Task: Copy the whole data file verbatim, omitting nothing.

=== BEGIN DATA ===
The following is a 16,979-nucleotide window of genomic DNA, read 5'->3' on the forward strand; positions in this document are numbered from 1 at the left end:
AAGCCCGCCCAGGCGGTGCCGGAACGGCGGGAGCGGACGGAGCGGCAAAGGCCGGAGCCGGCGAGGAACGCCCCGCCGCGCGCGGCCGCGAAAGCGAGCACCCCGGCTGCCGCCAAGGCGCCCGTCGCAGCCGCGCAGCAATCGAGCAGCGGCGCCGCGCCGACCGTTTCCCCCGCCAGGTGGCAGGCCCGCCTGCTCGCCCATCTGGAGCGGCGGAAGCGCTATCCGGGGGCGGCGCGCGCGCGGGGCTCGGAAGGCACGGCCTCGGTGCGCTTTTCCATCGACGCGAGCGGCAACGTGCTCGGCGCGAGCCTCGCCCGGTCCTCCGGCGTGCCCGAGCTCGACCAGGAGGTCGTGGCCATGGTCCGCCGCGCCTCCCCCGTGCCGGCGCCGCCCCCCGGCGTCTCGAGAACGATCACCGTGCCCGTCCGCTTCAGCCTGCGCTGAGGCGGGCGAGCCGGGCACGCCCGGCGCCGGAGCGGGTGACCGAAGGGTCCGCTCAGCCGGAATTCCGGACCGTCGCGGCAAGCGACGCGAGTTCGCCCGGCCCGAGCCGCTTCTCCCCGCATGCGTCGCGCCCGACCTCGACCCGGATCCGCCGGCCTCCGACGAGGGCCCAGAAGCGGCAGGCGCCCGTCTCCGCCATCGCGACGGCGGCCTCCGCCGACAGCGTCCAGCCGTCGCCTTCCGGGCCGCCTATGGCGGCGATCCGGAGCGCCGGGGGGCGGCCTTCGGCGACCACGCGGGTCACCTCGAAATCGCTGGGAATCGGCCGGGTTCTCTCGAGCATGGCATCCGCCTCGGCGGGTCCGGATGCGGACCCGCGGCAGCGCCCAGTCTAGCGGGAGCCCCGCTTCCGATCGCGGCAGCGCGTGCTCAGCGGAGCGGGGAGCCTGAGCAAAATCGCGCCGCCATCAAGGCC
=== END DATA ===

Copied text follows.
The following is a 16,979-nucleotide window of genomic DNA, read 5'->3' on the forward strand; positions in this document are numbered from 1 at the left end:
AAGCCCGCCCAGGCGGTGCCGGAACGGCGGGAGCGGACGGAGCGGCAAAGGCCGGAGCCGGCGAGGAACGCCCCGCCGCGCGCGGCCGCGAAAGCGAGCACCCCGGCTGCCGCCAAGGCGCCCGTCGCAGCCGCGCAGCAATCGAGCAGCGGCGCCGCGCCGACCGTTTCCCCCGCCAGGTGGCAGGCCCGCCTGCTCGCCCATCTGGAGCGGCGGAAGCGCTATCCGGGGGCGGCGCGCGCGCGGGGCTCGGAAGGCACGGCCTCGGTGCGCTTTTCCATCGACGCGAGCGGCAACGTGCTCGGCGCGAGCCTCGCCCGGTCCTCCGGCGTGCCCGAGCTCGACCAGGAGGTCGTGGCCATGGTCCGCCGCGCCTCCCCCGTGCCGGCGCCGCCCCCCGGCGTCTCGAGAACGATCACCGTGCCCGTCCGCTTCAGCCTGCGCTGAGGCGGGCGAGCCGGGCACGCCCGGCGCCGGAGCGGGTGACCGAAGGGTCCGCTCAGCCGGAATTCCGGACCGTCGCGGCAAGCGACGCGAGTTCGCCCGGCCCGAGCCGCTTCTCCCCGCATGCGTCGCGCCCGACCTCGACCCGGATCCGCCGGCCTCCGACGAGGGCCCAGAAGCGGCAGGCGCCCGTCTCCGCCATCGCGACGGCGGCCTCCGCCGACAGCGTCCAGCCGTCGCCTTCCGGGCCGCCTATGGCGGCGATCCGGAGCGCCGGGGGGCGGCCTTCGGCGACCACGCGGGTCACCTCGAAATCGCTGGGAATCGGCCGGGTTCTCTCGAGCATGGCATCCGCCTCGGCGGGTCCGGATGCGGACCCGCGGCAGCGCCCAGTCTAGCGGGAGCCCCGCTTCCGATCGCGGCAGCGCGTGCTCAGCGGAGCGGGGAGCCTGAGCAAAATCGCGCCGCCATCAAGGCC